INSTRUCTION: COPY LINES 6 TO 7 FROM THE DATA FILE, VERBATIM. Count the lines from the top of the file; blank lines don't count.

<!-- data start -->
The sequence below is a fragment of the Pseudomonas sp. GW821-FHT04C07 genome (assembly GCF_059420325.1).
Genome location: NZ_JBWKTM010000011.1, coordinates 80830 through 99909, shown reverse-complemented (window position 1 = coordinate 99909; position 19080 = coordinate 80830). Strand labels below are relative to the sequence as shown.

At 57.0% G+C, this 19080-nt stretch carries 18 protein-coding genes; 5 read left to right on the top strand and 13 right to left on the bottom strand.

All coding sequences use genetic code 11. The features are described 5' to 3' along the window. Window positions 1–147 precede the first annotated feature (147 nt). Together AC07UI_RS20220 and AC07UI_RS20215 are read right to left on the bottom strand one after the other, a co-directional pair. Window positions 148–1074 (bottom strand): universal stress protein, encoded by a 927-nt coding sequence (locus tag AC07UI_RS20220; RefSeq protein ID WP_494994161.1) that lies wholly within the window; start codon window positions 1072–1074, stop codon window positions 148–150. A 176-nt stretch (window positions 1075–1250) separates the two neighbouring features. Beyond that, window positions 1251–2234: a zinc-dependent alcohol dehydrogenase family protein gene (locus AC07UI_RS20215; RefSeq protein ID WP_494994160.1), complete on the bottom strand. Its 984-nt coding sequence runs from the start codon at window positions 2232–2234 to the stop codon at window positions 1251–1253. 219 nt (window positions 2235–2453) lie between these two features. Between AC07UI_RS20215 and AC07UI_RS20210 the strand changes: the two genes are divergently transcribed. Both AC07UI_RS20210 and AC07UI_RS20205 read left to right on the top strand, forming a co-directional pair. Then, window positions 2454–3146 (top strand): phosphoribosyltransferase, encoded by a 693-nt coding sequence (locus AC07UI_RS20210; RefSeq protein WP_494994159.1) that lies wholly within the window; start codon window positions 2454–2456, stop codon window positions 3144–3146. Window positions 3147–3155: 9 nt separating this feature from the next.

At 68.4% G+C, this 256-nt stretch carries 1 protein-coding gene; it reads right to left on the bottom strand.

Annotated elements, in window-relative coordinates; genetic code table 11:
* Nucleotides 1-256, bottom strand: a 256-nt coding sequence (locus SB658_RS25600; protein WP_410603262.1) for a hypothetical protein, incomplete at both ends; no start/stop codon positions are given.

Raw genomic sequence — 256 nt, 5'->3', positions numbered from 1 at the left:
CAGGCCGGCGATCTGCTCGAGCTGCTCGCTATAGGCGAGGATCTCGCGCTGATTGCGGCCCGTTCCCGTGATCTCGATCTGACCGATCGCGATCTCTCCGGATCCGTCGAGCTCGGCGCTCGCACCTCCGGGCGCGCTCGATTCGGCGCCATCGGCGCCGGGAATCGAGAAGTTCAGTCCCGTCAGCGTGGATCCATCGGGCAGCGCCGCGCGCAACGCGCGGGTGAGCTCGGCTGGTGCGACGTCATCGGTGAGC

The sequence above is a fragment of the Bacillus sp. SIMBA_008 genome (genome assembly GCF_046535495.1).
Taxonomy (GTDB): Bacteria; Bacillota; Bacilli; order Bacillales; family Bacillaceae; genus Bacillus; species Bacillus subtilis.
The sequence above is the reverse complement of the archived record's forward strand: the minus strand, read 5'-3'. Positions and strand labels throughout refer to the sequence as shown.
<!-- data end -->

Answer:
Annotated elements, in window-relative coordinates; genetic code table 11:
* Nucleotides 1-256, bottom strand: a 256-nt coding sequence (locus SB658_RS25600; protein WP_410603262.1) for a hypothetical protein, incomplete at both ends; no start/stop codon positions are given.